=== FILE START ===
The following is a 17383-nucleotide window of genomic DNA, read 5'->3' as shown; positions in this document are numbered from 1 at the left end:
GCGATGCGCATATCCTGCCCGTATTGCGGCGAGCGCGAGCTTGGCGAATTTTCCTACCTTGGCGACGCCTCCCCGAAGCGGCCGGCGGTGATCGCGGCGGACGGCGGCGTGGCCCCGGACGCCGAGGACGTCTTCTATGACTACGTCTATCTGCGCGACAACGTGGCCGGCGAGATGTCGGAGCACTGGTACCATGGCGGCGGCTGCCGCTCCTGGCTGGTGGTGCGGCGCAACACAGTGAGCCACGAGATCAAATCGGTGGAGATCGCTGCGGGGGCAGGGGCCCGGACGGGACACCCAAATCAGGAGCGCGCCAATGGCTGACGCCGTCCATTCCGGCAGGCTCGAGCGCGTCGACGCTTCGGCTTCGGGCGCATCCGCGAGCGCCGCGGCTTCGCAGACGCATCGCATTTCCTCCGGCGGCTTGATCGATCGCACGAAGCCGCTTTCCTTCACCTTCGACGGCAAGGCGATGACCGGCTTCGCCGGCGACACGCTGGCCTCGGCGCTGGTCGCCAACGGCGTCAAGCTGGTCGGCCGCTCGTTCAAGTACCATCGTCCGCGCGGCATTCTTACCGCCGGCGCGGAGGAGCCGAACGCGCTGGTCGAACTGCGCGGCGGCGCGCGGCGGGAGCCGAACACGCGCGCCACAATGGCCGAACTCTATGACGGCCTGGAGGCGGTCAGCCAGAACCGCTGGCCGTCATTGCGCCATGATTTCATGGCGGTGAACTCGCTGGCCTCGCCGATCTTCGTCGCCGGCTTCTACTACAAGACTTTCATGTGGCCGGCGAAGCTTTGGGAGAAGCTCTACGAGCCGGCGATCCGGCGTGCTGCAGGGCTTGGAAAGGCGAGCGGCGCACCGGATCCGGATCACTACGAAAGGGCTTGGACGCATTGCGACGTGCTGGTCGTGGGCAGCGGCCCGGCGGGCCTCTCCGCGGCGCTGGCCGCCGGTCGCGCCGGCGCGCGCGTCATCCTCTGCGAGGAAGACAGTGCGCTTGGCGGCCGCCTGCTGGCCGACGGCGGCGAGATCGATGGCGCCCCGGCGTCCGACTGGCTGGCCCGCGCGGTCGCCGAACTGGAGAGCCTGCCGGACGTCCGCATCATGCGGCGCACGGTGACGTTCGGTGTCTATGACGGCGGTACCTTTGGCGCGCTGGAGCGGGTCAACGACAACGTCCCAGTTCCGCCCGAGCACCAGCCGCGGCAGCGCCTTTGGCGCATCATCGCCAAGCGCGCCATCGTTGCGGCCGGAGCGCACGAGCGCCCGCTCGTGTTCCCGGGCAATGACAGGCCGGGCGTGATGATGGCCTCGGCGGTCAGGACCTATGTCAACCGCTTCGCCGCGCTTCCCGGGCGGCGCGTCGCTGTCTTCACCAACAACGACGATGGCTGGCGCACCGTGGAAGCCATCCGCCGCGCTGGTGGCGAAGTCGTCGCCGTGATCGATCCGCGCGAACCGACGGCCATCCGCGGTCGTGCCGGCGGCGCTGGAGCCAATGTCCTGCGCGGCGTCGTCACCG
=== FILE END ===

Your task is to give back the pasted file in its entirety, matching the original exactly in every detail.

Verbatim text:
The following is a 17383-nucleotide window of genomic DNA, read 5'->3' as shown; positions in this document are numbered from 1 at the left end:
GCGATGCGCATATCCTGCCCGTATTGCGGCGAGCGCGAGCTTGGCGAATTTTCCTACCTTGGCGACGCCTCCCCGAAGCGGCCGGCGGTGATCGCGGCGGACGGCGGCGTGGCCCCGGACGCCGAGGACGTCTTCTATGACTACGTCTATCTGCGCGACAACGTGGCCGGCGAGATGTCGGAGCACTGGTACCATGGCGGCGGCTGCCGCTCCTGGCTGGTGGTGCGGCGCAACACAGTGAGCCACGAGATCAAATCGGTGGAGATCGCTGCGGGGGCAGGGGCCCGGACGGGACACCCAAATCAGGAGCGCGCCAATGGCTGACGCCGTCCATTCCGGCAGGCTCGAGCGCGTCGACGCTTCGGCTTCGGGCGCATCCGCGAGCGCCGCGGCTTCGCAGACGCATCGCATTTCCTCCGGCGGCTTGATCGATCGCACGAAGCCGCTTTCCTTCACCTTCGACGGCAAGGCGATGACCGGCTTCGCCGGCGACACGCTGGCCTCGGCGCTGGTCGCCAACGGCGTCAAGCTGGTCGGCCGCTCGTTCAAGTACCATCGTCCGCGCGGCATTCTTACCGCCGGCGCGGAGGAGCCGAACGCGCTGGTCGAACTGCGCGGCGGCGCGCGGCGGGAGCCGAACACGCGCGCCACAATGGCCGAACTCTATGACGGCCTGGAGGCGGTCAGCCAGAACCGCTGGCCGTCATTGCGCCATGATTTCATGGCGGTGAACTCGCTGGCCTCGCCGATCTTCGTCGCCGGCTTCTACTACAAGACTTTCATGTGGCCGGCGAAGCTTTGGGAGAAGCTCTACGAGCCGGCGATCCGGCGTGCTGCAGGGCTTGGAAAGGCGAGCGGCGCACCGGATCCGGATCACTACGAAAGGGCTTGGACGCATTGCGACGTGCTGGTCGTGGGCAGCGGCCCGGCGGGCCTCTCCGCGGCGCTGGCCGCCGGTCGCGCCGGCGCGCGCGTCATCCTCTGCGAGGAAGACAGTGCGCTTGGCGGCCGCCTGCTGGCCGACGGCGGCGAGATCGATGGCGCCCCGGCGTCCGACTGGCTGGCCCGCGCGGTCGCCGAACTGGAGAGCCTGCCGGACGTCCGCATCATGCGGCGCACGGTGACGTTCGGTGTCTATGACGGCGGTACCTTTGGCGCGCTGGAGCGGGTCAACGACAACGTCCCAGTTCCGCCCGAGCACCAGCCGCGGCAGCGCCTTTGGCGCATCATCGCCAAGCGCGCCATCGTTGCGGCCGGAGCGCACGAGCGCCCGCTCGTGTTCCCGGGCAATGACAGGCCGGGCGTGATGATGGCCTCGGCGGTCAGGACCTATGTCAACCGCTTCGCCGCGCTTCCCGGGCGGCGCGTCGCTGTCTTCACCAACAACGACGATGGCTGGCGCACCGTGGAAGCCATCCGCCGCGCTGGTGGCGAAGTCGTCGCCGTGATCGATCCGCGCGAACCGACGGCCATCCGCGGTCGTGCCGGCGGCGCTGGAGCCAATGTCCTGCGCGGCGTCGTCACCG